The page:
A Coast Guard WWII veteran presents the Coast Guard Cutter Tampa with a historical flag in Portsmouth, Va., Thursday afternoon.
Alex Obrizok is a 96-year-old man and resident from North Carolina. He served in the Coast Guard from 1942 to 1946. In addition to his Coast Guard service, Obrizok is also a Navy and Sea Bees veteran with over 20 years of cumulative service to his country. He participated in operations for both WWII and the Korean War.
Obrizok was attending a wedding in September of this year; at the wedding, he met Patricia Larkin, a 2003 Coast Guard Academy Graduate, and Coast Guard veteran. Obrizok and Larkin both served on a Coast Guard Cutter with the same namesake, the Tampa.
Obrizok then went into a storage chest where he retrieved a Coast Guard ensign that belonged to the original Tampa. He presented the flag to Larkin and asked her if she would return the flag to the current Tampa because of its historical significance.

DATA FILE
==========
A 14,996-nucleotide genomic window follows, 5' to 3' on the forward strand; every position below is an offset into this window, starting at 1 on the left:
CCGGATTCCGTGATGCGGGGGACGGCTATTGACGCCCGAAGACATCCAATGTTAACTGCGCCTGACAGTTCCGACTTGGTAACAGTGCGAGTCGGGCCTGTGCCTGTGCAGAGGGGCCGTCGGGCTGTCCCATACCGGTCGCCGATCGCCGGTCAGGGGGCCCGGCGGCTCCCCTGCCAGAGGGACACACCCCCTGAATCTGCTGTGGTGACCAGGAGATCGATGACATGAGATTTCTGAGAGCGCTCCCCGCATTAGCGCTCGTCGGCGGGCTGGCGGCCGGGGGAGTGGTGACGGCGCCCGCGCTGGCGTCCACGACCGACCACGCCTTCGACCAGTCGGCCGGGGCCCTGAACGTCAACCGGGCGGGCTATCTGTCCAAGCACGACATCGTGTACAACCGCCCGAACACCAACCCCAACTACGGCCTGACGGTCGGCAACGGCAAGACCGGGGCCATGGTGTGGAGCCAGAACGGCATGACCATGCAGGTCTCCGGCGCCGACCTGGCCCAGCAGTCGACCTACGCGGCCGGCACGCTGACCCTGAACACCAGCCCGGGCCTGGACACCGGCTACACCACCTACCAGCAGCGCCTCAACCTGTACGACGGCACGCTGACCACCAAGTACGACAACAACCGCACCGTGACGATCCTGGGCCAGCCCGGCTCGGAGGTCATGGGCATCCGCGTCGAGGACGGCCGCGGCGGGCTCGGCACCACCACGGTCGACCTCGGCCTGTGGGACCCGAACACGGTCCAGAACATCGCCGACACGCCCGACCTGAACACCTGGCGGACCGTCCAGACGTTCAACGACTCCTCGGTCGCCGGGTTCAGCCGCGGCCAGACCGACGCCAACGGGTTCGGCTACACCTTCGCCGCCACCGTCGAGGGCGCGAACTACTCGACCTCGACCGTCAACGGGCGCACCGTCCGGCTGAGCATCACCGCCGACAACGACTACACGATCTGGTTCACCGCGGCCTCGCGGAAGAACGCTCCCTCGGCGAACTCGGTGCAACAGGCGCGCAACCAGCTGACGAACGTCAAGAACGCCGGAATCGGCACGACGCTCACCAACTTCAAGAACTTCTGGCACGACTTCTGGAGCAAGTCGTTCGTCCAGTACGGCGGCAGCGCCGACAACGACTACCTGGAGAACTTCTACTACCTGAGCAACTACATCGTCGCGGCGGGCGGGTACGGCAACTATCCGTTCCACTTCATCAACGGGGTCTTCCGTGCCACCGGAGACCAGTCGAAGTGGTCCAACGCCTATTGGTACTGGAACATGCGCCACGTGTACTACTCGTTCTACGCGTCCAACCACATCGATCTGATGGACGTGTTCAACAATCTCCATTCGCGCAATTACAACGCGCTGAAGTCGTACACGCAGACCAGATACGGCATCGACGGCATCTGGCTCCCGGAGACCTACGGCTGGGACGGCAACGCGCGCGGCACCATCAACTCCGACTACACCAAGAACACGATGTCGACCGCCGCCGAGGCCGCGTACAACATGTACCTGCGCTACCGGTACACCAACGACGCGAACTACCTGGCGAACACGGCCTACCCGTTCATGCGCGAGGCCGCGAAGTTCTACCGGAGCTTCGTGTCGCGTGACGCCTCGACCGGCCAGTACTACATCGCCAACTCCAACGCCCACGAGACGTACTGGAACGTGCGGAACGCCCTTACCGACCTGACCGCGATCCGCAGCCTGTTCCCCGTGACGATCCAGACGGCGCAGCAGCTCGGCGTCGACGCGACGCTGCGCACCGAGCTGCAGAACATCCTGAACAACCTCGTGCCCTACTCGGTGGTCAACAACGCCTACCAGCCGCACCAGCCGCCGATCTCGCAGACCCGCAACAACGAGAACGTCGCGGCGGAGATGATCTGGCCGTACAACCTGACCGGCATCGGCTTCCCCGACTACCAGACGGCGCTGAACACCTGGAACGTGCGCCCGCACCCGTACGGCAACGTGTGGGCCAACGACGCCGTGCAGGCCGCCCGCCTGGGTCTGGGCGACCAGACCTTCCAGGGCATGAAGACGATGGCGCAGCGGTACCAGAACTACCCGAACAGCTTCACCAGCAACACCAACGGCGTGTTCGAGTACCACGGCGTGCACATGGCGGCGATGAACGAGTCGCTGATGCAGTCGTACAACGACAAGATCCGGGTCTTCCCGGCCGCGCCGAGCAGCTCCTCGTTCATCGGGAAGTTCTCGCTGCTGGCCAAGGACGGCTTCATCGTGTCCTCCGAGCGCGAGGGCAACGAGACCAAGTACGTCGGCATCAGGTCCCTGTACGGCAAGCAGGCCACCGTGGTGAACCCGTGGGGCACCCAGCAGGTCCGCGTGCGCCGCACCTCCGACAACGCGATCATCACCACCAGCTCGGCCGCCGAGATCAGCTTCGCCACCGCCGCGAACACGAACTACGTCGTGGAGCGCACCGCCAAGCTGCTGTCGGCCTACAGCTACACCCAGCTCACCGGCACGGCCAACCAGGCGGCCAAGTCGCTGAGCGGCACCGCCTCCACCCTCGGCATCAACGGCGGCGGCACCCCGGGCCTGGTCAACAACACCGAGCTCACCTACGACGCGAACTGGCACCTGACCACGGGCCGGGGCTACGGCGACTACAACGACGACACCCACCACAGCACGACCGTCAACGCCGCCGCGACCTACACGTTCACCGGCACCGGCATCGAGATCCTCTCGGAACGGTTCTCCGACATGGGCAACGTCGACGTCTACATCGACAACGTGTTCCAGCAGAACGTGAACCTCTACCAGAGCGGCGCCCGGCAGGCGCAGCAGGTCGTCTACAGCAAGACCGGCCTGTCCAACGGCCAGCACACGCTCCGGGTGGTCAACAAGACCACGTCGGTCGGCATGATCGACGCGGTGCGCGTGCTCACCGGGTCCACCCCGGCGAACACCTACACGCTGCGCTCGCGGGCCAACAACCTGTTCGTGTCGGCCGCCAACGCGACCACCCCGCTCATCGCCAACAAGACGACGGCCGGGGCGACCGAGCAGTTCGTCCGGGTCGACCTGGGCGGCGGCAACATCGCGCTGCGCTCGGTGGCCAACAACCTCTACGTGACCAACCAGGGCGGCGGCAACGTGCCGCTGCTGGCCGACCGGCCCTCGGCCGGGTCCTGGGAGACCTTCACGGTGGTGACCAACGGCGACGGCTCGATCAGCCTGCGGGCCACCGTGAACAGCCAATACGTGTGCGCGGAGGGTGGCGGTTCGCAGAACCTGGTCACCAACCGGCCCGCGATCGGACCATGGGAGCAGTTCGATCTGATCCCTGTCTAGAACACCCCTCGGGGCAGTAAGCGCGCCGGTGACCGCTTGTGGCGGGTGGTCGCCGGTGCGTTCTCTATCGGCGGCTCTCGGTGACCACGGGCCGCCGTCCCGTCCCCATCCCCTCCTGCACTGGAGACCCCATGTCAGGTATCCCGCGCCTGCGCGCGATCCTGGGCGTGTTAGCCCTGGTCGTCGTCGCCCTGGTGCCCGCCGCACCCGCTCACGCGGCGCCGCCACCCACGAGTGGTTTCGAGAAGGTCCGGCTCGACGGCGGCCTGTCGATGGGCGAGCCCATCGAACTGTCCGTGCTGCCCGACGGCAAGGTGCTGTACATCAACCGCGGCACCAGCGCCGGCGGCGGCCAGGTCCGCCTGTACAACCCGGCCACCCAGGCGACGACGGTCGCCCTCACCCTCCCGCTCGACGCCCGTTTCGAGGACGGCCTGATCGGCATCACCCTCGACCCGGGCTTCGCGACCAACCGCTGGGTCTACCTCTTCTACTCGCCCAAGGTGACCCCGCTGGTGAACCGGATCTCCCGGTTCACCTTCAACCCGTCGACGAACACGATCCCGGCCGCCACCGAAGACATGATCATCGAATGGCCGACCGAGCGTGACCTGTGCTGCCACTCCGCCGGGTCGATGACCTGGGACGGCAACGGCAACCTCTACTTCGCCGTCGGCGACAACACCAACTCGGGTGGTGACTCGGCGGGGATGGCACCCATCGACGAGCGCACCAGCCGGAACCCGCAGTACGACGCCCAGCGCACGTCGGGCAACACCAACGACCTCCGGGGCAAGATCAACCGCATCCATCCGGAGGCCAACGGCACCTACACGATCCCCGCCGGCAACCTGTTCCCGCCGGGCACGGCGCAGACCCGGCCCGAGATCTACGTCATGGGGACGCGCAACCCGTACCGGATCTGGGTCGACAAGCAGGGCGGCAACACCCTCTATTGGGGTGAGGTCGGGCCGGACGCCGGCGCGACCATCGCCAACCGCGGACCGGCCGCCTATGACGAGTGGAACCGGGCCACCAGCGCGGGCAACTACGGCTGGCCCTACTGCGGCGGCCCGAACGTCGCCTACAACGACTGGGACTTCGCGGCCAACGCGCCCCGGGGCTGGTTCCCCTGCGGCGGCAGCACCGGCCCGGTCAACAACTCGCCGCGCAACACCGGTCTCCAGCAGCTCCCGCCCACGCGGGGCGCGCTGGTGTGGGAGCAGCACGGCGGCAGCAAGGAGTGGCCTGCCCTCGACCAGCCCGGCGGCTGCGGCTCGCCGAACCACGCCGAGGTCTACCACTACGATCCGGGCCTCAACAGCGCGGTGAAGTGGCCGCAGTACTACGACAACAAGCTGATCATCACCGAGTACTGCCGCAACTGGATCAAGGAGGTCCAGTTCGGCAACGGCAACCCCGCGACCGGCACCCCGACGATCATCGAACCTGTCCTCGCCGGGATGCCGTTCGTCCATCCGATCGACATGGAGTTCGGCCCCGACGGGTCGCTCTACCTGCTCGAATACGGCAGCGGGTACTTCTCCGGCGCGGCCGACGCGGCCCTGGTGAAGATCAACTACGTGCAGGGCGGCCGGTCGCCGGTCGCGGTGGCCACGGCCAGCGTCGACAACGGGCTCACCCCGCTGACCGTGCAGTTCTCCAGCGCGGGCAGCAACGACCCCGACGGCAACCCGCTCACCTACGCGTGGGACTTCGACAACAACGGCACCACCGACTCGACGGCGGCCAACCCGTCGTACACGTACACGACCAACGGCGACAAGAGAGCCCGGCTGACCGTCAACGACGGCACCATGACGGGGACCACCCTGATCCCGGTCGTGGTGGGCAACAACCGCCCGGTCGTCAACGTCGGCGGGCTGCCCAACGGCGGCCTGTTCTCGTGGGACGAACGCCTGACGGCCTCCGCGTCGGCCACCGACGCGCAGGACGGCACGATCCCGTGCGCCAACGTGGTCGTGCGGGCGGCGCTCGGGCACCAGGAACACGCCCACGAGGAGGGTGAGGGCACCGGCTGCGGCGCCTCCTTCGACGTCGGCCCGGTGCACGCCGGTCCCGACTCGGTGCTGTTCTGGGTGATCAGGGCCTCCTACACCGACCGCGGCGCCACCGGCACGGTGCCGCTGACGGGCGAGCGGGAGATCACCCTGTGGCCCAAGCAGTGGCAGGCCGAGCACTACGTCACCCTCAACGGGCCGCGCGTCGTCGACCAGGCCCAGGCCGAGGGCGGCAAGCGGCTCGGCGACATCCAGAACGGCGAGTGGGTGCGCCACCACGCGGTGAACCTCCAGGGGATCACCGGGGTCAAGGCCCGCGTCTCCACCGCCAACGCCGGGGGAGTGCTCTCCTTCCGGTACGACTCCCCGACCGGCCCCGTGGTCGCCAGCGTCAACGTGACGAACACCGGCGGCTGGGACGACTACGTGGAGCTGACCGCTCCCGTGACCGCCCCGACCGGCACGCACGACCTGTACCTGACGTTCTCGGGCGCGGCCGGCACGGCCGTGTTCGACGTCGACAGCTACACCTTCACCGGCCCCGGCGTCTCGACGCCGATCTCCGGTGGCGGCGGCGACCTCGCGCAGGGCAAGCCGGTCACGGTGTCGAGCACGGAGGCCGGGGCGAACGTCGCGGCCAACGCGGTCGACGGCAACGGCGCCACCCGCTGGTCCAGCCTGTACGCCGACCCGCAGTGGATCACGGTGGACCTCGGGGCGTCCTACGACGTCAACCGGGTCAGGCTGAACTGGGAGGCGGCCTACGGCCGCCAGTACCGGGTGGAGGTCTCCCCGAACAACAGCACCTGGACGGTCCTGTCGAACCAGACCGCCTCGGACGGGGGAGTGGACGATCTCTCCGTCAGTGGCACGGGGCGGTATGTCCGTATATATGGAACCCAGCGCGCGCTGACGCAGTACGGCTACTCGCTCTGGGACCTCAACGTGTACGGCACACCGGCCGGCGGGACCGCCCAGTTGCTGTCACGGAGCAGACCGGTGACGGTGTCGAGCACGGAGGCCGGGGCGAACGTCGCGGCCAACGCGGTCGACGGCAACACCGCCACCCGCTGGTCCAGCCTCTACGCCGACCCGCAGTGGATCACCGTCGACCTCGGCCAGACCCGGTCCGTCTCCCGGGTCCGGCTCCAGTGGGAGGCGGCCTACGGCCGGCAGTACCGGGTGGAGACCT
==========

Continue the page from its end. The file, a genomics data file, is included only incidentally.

“It’s a beautiful flag,” said Obrizok. “It survived all these years and belongs with her namesake, it belongs to the Tampa.”
Larkin contacted the Coast Guard and brought attention to the historical flag and the man who has had it for over 70 years.
Obrizok, his daughter and son-in-law drove from Selma, N.C. to Portsmouth, Va. to give the flag to the current Tampa. The flag was flown on the ship during his visit and remained flying during quarters where Obrizok read the promotion certificate for three officers whom promoted from Ensigns to Lieutenant Junior grades. Vice Adm. Scott Buschman, Coast Guard Atlantic Area Commander, presided over the ceremony and thanked Obrizok for the historical flag, his service to his country and for making the trip to meet the crewmembers aboard the current Tampa.
During WWII, Tampa was part of the historical Greenland Patrol and was an escort vessel for the Dorchester convoy. That Tampa was decommissioned late in 1946.